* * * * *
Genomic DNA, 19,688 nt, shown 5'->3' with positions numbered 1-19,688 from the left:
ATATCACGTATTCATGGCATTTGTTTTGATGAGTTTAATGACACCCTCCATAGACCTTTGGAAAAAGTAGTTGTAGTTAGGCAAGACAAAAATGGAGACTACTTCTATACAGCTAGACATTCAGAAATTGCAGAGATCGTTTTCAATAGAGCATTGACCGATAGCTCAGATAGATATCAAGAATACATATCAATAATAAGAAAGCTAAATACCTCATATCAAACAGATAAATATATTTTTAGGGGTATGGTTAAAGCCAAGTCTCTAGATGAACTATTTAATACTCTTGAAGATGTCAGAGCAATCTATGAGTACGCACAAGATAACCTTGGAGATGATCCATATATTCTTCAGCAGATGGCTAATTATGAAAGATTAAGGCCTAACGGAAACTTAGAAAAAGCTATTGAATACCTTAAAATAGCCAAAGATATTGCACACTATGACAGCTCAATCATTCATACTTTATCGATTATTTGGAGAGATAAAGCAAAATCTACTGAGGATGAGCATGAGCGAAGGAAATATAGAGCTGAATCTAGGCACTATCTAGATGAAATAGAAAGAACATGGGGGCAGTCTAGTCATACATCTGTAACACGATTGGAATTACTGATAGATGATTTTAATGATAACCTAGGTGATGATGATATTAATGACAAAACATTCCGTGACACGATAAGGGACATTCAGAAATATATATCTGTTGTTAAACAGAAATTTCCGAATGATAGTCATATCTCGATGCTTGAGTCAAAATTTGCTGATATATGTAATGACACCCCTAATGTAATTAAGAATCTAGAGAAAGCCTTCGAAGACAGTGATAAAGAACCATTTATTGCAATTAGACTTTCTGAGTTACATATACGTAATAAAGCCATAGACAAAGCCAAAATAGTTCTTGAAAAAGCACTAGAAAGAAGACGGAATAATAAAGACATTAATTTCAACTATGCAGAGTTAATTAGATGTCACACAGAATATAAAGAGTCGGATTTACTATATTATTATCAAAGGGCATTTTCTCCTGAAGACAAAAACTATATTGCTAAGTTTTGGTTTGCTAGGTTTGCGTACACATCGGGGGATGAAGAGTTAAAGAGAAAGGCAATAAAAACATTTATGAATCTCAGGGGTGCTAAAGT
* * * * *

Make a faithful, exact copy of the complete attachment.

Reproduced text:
Genomic DNA, 19,688 nt, shown 5'->3' with positions numbered 1-19,688 from the left:
ATATCACGTATTCATGGCATTTGTTTTGATGAGTTTAATGACACCCTCCATAGACCTTTGGAAAAAGTAGTTGTAGTTAGGCAAGACAAAAATGGAGACTACTTCTATACAGCTAGACATTCAGAAATTGCAGAGATCGTTTTCAATAGAGCATTGACCGATAGCTCAGATAGATATCAAGAATACATATCAATAATAAGAAAGCTAAATACCTCATATCAAACAGATAAATATATTTTTAGGGGTATGGTTAAAGCCAAGTCTCTAGATGAACTATTTAATACTCTTGAAGATGTCAGAGCAATCTATGAGTACGCACAAGATAACCTTGGAGATGATCCATATATTCTTCAGCAGATGGCTAATTATGAAAGATTAAGGCCTAACGGAAACTTAGAAAAAGCTATTGAATACCTTAAAATAGCCAAAGATATTGCACACTATGACAGCTCAATCATTCATACTTTATCGATTATTTGGAGAGATAAAGCAAAATCTACTGAGGATGAGCATGAGCGAAGGAAATATAGAGCTGAATCTAGGCACTATCTAGATGAAATAGAAAGAACATGGGGGCAGTCTAGTCATACATCTGTAACACGATTGGAATTACTGATAGATGATTTTAATGATAACCTAGGTGATGATGATATTAATGACAAAACATTCCGTGACACGATAAGGGACATTCAGAAATATATATCTGTTGTTAAACAGAAATTTCCGAATGATAGTCATATCTCGATGCTTGAGTCAAAATTTGCTGATATATGTAATGACACCCCTAATGTAATTAAGAATCTAGAGAAAGCCTTCGAAGACAGTGATAAAGAACCATTTATTGCAATTAGACTTTCTGAGTTACATATACGTAATAAAGCCATAGACAAAGCCAAAATAGTTCTTGAAAAAGCACTAGAAAGAAGACGGAATAATAAAGACATTAATTTCAACTATGCAGAGTTAATTAGATGTCACACAGAATATAAAGAGTCGGATTTACTATATTATTATCAAAGGGCATTTTCTCCTGAAGACAAAAACTATATTGCTAAGTTTTGGTTTGCTAGGTTTGCGTACACATCGGGGGATGAAGAGTTAAAGAGAAAGGCAATAAAAACATTTATGAATCTCAGGGGTGCTAAAGT